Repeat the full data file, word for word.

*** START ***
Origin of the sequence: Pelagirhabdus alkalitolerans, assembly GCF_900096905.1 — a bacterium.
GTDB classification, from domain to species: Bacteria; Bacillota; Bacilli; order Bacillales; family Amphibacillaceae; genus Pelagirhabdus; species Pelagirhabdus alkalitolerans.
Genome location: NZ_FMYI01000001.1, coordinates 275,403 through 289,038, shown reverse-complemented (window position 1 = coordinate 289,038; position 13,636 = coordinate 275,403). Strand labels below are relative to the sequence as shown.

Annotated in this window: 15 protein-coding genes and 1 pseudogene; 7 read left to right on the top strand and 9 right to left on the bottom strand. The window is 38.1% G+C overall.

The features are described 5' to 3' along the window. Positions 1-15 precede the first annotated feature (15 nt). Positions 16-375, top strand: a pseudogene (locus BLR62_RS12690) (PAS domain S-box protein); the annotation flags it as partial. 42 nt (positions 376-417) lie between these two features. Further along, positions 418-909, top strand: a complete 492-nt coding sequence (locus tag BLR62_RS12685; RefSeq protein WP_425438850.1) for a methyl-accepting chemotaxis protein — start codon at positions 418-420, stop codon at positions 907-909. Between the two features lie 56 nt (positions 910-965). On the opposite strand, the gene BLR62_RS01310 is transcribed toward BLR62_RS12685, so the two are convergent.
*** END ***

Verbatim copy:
Origin of the sequence: Pelagirhabdus alkalitolerans, assembly GCF_900096905.1 — a bacterium.
GTDB classification, from domain to species: Bacteria; Bacillota; Bacilli; order Bacillales; family Amphibacillaceae; genus Pelagirhabdus; species Pelagirhabdus alkalitolerans.
Genome location: NZ_FMYI01000001.1, coordinates 275,403 through 289,038, shown reverse-complemented (window position 1 = coordinate 289,038; position 13,636 = coordinate 275,403). Strand labels below are relative to the sequence as shown.

Annotated in this window: 15 protein-coding genes and 1 pseudogene; 7 read left to right on the top strand and 9 right to left on the bottom strand. The window is 38.1% G+C overall.

The features are described 5' to 3' along the window. Positions 1-15 precede the first annotated feature (15 nt). Positions 16-375, top strand: a pseudogene (locus BLR62_RS12690) (PAS domain S-box protein); the annotation flags it as partial. 42 nt (positions 376-417) lie between these two features. Further along, positions 418-909, top strand: a complete 492-nt coding sequence (locus tag BLR62_RS12685; RefSeq protein WP_425438850.1) for a methyl-accepting chemotaxis protein — start codon at positions 418-420, stop codon at positions 907-909. Between the two features lie 56 nt (positions 910-965). On the opposite strand, the gene BLR62_RS01310 is transcribed toward BLR62_RS12685, so the two are convergent.